Want to hear something even [ableist slur redacted]? Not all societies function/ed under the western notion of what equality should be! Sometimes being the woman of the house means a whole hell of a lot because you run the place where people eat, sleep, and live. And the men have a totally different separate function in society that is not greater or lesser in standing. You remember seeing all those reblogs on why its not okay for white girls to run around in Native American war bonnets, right? They’re worn by men who have earned that right in battle, and women generally don’t wear them. They had their own regalia. A lot of non-western/white cultures don’t have the same norms, traditions, domains split between men and women but that doesn’t make it misogynistic or even unequal. Try looking up stuff like dual-sex/dual-gendered systems, female husbands, and matriarchies and patriarchies existing in the same culture or society. Not all cultures function the same way white Europeans do! Remember that when world building.
So your girl could totally be in charge of the household and not be a simpering helpless blonde. That household may put her equal to her husband or the hero who goes out and fights without a domain.
Remember that hero we had at the beginning? He’s now without supplies, transportation, food, a place to live, or any money or support. All he has are weapons. Because the women of your world are in control of the households. Men are warriors. Whoops. He’s not going to get very far without supplies. Now he has to learn to deal in this society by protecting the female domains who keep him supplied and clothed. Maybe he has to take up quests in order to afford the way to defeating the bad guy.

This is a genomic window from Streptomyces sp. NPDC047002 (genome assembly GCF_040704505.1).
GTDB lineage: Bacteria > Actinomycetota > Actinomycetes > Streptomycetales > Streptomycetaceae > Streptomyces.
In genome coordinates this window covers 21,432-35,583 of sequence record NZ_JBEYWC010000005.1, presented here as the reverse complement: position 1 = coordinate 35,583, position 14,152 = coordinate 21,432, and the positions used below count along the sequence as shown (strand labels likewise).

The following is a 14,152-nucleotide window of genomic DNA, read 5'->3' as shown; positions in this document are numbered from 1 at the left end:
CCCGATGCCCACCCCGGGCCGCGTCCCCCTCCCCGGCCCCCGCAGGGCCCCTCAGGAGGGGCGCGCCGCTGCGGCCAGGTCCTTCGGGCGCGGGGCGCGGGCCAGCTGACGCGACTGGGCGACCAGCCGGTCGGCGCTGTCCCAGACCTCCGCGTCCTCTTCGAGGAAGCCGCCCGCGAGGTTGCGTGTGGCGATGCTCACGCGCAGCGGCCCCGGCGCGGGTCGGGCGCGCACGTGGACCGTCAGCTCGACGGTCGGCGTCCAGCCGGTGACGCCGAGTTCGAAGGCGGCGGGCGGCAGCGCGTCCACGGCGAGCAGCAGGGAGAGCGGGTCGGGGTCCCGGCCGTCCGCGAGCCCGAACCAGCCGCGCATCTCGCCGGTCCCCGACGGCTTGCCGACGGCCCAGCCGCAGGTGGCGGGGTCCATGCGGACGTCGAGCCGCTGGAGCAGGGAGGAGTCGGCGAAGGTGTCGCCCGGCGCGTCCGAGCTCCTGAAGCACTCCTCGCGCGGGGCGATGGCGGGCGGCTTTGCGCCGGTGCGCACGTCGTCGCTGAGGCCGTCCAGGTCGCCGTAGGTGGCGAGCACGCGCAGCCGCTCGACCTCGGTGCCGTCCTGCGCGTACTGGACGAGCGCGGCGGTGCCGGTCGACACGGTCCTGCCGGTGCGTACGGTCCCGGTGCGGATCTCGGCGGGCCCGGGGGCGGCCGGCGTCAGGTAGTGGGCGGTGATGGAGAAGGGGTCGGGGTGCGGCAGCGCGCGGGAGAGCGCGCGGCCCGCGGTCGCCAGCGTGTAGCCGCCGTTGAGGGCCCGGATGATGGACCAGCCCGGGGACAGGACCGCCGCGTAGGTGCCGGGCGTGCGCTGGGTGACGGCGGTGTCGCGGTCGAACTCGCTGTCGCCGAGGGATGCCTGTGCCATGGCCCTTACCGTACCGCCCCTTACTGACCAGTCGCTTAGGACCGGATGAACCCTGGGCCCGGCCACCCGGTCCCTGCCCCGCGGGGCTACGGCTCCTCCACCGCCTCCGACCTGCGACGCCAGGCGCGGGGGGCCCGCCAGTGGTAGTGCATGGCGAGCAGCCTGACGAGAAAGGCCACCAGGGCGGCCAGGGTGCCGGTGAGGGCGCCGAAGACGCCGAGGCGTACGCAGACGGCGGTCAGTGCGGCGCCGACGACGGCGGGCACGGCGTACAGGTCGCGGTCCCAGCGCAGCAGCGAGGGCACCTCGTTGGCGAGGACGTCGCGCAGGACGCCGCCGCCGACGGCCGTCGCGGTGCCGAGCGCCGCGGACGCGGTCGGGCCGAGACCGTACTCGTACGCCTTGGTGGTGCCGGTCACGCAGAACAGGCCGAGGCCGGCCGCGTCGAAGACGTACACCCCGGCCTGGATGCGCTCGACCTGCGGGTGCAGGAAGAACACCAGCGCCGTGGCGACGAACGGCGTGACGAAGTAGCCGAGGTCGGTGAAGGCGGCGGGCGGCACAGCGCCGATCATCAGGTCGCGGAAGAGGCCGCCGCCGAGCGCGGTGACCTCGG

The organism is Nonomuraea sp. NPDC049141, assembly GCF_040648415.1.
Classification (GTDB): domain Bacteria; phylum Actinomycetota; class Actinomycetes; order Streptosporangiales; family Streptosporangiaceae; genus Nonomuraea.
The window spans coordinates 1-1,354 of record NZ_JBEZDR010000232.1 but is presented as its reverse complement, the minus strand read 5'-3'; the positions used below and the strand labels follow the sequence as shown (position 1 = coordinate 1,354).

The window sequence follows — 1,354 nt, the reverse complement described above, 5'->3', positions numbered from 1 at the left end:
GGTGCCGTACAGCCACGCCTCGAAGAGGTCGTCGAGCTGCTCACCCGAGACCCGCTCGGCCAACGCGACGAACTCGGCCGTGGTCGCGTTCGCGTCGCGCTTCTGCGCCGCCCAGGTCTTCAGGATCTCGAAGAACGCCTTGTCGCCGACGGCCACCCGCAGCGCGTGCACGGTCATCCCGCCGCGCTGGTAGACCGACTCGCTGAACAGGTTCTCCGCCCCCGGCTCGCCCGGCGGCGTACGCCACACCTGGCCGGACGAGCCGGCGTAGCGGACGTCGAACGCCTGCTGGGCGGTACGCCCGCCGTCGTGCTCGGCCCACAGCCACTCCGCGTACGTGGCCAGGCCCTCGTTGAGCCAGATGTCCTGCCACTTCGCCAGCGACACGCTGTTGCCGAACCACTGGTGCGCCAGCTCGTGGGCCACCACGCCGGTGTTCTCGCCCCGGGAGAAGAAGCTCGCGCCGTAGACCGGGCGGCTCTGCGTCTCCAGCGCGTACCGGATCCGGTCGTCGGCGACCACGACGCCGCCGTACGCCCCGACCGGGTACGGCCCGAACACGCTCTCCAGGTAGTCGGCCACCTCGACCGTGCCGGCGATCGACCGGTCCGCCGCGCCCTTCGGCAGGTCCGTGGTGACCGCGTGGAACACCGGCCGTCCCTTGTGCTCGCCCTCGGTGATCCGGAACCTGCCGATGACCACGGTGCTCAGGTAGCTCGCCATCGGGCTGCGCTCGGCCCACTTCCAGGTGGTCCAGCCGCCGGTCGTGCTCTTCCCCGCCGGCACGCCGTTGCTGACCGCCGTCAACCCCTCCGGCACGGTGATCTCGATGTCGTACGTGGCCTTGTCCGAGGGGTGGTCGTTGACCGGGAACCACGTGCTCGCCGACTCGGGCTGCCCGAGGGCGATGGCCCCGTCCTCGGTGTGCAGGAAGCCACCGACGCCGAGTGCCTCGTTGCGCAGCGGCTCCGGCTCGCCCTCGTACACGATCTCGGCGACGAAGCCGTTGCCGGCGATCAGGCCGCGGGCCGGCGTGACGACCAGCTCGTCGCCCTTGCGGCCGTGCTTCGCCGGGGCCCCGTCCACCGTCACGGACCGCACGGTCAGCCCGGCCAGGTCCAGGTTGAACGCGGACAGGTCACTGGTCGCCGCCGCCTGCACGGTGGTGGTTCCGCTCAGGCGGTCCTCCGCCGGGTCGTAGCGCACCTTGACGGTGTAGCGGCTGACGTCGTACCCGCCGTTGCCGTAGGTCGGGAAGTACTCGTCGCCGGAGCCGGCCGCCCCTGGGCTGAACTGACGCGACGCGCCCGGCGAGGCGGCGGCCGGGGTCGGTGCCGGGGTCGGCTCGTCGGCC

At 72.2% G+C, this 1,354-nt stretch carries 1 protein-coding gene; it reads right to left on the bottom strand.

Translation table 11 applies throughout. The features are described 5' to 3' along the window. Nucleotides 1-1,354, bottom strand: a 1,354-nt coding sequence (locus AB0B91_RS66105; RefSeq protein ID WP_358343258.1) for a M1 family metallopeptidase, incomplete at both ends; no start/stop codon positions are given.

You want to write women who do stuff besides have babies? Awesome.
You still want her to be good at embroidery?
Fine by me. Just fine by me.
What do you do with that farm boy now? Don’t ask me, I don’t have the damnedest idea.
Reblog — reblog — a thousand times reblog!
There’s female vikings and shieldmaidens, Queen Boudica, pirate women, just to stick with warriors. There’s women who worked as field nurses in just about every single war ever, and if you think that’s not a skill worth writing about I’m not sure I want to read your books. And who do you think runs everything while your farmboy hero empties out towns of able bodied men to fight in his adventure war? Embroidery? Who the hell has time for that when there’s a farm to run, a mill to keep working, the town’s law to uphold and it’s defenses to coordinate. If your farmboy takes all the men into his army, someone is going to have to run the smithy and keep the horses shod. Someone is going to have to work in the factories making sure that the army has ammunition. Oh hey, and speaking of WWII: FEMALE PILOTS.